The author’s husband took this photo of his wife, Barbara Hinther, with her horse Pete. Barbara’s spouse suffered from Lewy Body Dementia.
By Barbara Hinther
When you cross deep rivers, I will be with you, and you won’t drown. When you walk through fire, you won’t be burned or scorched by the flames. I am the Lord, your God, the Holy One of Israel, the God who saves you. – Isaiah 43:2-3
Everywhere are 12-step programs for alcohol, drugs, co-dependence, gambling and more, but I used the 12-steps, especially the first three, to cope with my husband’s Lewy Body Dementia. The 12-steps are based on a spiritual program and complement the Scriptures very well, especially when coping with a terminal disease like dementia. I used the 12-step program and some of its suggestions to navigate this darkness. Some examples include:
- Admitted we were powerless over alcohol and that our lives have become unmanageable.I substituted the word “alcohol” with the frightening word “dementia”. We are powerless. Dementia does make life very unmanageable. God is with us.
- Came to believe that a Power (I inserted God) greater than ourselves could restore us to sanity.The dementia caregiver doubts their own sanity while navigating this horrible and terminal illness, especially at the end of the journey.
- Made a decision to turn our will and our lives over to the care of God as we understand Him. This is very difficult! My will was to have a healthy and present spouse. God’s will is never for harm. Our enemy’s is. The enemy has been called the Father of Lies and a murderer. Faith will be tested. This is the heartbreak of living in a fallen world.
Notice that these first three steps are about you, your emotional, physical and spiritual health first and foremost. It must be. Your loved one needs a healthy caregiver. As has been said on countless airplanes before departure: put YOUR oxygen mask on first. These first three steps give us a foundation and faith to cope.
Caring for your loved one with dementia, like the 12-step program, is a one-day-at-a-time process. Again, it must be. We must live in the present. There is a popular book called the “36-Hour Day”, which describes the practical challenges of dementia caregiving. Our days are 36 hours or more.
The financial worries, the decision to commit your loved one to a care home or hospice, the midnight crises are too much to take on alone. God walks with you. You can’t always feel His presence, but He’s there. God cares for you, so turn all your worries over to him (1 Peter 5:7).
The 12-step program also stresses outside help. With the lock-downs and isolation due to the coronavirus, help is still available. You may contact your local Office on Aging, hospital or care home social worker, websites and online blogs. I visited many dementia blogs and websites in the middle of the night and would receive love and support from other dementia caregivers from all over the world. Did it fix the situation? No. However, we can keep going knowing we are loved and we’re not alone.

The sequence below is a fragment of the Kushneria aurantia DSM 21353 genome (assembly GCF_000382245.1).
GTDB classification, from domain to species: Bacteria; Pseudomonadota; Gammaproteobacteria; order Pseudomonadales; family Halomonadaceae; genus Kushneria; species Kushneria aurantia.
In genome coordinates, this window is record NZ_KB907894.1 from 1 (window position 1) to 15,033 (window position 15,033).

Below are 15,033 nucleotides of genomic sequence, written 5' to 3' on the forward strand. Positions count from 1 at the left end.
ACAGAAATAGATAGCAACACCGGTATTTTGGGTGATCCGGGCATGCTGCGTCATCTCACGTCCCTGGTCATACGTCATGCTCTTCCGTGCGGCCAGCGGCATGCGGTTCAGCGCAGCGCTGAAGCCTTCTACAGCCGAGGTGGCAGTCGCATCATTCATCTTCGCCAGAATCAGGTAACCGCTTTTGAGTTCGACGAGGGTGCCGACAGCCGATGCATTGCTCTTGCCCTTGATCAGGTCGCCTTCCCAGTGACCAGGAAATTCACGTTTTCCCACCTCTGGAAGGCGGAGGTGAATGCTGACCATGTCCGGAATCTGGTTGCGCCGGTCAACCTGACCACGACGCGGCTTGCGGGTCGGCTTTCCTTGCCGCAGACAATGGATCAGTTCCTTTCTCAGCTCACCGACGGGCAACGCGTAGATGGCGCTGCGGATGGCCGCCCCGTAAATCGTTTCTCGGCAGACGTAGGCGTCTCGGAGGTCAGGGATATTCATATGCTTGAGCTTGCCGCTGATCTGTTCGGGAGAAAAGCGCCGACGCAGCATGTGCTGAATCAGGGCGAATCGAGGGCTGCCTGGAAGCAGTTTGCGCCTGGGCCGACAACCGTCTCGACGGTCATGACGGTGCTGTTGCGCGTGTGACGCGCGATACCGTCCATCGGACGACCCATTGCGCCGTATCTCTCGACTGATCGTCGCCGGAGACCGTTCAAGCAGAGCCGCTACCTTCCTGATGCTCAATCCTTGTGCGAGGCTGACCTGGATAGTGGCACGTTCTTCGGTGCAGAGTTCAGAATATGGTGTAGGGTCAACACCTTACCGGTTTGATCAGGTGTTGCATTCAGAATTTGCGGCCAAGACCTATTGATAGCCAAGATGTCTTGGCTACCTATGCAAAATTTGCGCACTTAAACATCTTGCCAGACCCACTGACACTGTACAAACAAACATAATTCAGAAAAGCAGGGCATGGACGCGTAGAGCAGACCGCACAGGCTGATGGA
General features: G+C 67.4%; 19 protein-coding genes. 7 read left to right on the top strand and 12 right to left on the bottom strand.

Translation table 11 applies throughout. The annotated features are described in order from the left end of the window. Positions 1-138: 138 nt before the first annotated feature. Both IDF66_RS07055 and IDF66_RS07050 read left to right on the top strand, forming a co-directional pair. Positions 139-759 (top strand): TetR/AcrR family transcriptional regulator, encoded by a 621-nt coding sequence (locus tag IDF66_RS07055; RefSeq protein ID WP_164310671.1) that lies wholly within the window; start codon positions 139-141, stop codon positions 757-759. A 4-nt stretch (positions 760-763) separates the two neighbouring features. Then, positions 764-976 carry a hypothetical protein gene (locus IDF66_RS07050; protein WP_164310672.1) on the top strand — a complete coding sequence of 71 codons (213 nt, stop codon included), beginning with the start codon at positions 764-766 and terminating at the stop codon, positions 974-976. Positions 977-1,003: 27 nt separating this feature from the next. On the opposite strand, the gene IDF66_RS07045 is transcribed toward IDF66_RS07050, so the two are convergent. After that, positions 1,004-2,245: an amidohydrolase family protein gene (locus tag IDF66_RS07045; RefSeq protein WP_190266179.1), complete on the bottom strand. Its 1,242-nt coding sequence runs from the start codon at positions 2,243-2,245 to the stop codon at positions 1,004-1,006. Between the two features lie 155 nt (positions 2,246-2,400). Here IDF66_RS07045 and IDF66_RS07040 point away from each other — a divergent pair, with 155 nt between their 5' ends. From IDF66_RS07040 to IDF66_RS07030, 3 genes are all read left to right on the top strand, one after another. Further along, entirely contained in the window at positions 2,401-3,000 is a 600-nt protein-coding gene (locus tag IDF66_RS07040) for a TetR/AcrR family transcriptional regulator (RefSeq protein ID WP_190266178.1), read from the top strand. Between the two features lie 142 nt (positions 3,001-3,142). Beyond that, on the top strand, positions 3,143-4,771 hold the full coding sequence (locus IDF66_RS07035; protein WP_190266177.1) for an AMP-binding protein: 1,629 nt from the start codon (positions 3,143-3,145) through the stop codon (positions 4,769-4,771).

But you will be alone more than you realize. Your friends and family may feel awkward and even afraid of your loved one’s illness. They don’t want to acknowledge that in this fallen world, this could happen to them. It has nothing to do with you. Don’t take it on. Enlist their help. They’ll feel relieved and glad to support in the way that they can. For instance, they can pick up prescriptions or groceries. Mow the lawn. Babysit your loved one so you can take a well-deserved nap. Pick up some takeout. Provide transportation to the doctor.
Ask a trusted, nonjudgmental friend to just listen to you. Not fix the situation. They can’t. They can be a companion in your dementia journey. They may not know what to say. That’s okay. Sharing your experience and feelings helps educate our communities, churches and synagogues. It reminds the community just how lonely caregiving is. They, too, may be there someday. Telling your story shines a light on the unique and stressful challenges of being a caregiver. I had an older, faithful dog that listened and comforted too. Don’t discount the help of a faithful pet.
Local churches are willing to help. Fear of being overcome by well-meaning converts may make you hesitate. Choose a faith/church you are somewhat familiar with.
Keep a journal. You may share it someday with another caregiver. The best healers are wounded healers. Our Savior was wounded for our sake and can relate to your suffering.
You will be on alert. Frazzled. PTSD-like. Tempted to drink too much, shop too much, eat too much and more. Anything for immediate relief. When you do, forgive yourself, love yourself, have compassion for yourself and pray.
Forgive, when you are able, those that abandon you. It happens. That’s another unforeseen challenge that happens to the caregiver. You don’t want to add resentment to your trial.
The Serenity Prayer is another help I used, courtesy of the 12-step program. I used it daily and sometimes hourly.
God, grant me the serenity to accept the things I cannot change, the courage (and it takes lots of courage) to change the things I can and the wisdom to know the difference.
Until there is a cure, my heart and prayers are with you, fellow caregivers.
Barbara Hinther is the author of “Meditations and Encouragement for the Caregiver of a Loved One With Dementia.” She may be reached at firstname.lastname@example.org.